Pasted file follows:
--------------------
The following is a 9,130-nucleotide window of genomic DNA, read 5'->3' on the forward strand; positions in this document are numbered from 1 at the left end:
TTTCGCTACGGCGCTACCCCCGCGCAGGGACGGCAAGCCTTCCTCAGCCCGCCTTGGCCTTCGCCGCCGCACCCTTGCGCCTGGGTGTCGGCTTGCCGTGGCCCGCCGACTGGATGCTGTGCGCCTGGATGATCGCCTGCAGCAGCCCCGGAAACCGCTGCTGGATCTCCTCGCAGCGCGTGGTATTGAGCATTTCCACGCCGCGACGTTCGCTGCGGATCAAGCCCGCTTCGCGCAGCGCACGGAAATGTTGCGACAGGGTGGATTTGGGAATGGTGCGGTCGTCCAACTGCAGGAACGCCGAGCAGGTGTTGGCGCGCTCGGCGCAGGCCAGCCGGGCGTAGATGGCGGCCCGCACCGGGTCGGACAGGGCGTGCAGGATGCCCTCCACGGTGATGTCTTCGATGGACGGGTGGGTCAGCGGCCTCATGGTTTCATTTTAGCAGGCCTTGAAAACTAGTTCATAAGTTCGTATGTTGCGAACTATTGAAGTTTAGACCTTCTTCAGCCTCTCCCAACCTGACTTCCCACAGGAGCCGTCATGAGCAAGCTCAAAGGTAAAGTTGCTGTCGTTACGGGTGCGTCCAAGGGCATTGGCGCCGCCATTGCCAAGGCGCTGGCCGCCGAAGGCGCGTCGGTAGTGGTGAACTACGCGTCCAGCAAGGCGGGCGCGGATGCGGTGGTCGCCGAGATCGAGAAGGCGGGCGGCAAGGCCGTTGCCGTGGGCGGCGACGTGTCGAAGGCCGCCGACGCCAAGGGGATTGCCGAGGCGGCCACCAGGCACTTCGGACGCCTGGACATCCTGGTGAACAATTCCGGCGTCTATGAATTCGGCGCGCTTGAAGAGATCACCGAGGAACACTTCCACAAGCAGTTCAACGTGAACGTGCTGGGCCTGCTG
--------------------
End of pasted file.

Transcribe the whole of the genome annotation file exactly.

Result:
The following is a 9,130-nucleotide window of genomic DNA, read 5'->3' on the forward strand; positions in this document are numbered from 1 at the left end:
TTTCGCTACGGCGCTACCCCCGCGCAGGGACGGCAAGCCTTCCTCAGCCCGCCTTGGCCTTCGCCGCCGCACCCTTGCGCCTGGGTGTCGGCTTGCCGTGGCCCGCCGACTGGATGCTGTGCGCCTGGATGATCGCCTGCAGCAGCCCCGGAAACCGCTGCTGGATCTCCTCGCAGCGCGTGGTATTGAGCATTTCCACGCCGCGACGTTCGCTGCGGATCAAGCCCGCTTCGCGCAGCGCACGGAAATGTTGCGACAGGGTGGATTTGGGAATGGTGCGGTCGTCCAACTGCAGGAACGCCGAGCAGGTGTTGGCGCGCTCGGCGCAGGCCAGCCGGGCGTAGATGGCGGCCCGCACCGGGTCGGACAGGGCGTGCAGGATGCCCTCCACGGTGATGTCTTCGATGGACGGGTGGGTCAGCGGCCTCATGGTTTCATTTTAGCAGGCCTTGAAAACTAGTTCATAAGTTCGTATGTTGCGAACTATTGAAGTTTAGACCTTCTTCAGCCTCTCCCAACCTGACTTCCCACAGGAGCCGTCATGAGCAAGCTCAAAGGTAAAGTTGCTGTCGTTACGGGTGCGTCCAAGGGCATTGGCGCCGCCATTGCCAAGGCGCTGGCCGCCGAAGGCGCGTCGGTAGTGGTGAACTACGCGTCCAGCAAGGCGGGCGCGGATGCGGTGGTCGCCGAGATCGAGAAGGCGGGCGGCAAGGCCGTTGCCGTGGGCGGCGACGTGTCGAAGGCCGCCGACGCCAAGGGGATTGCCGAGGCGGCCACCAGGCACTTCGGACGCCTGGACATCCTGGTGAACAATTCCGGCGTCTATGAATTCGGCGCGCTTGAAGAGATCACCGAGGAACACTTCCACAAGCAGTTCAACGTGAACGTGCTGGGCCTGCTG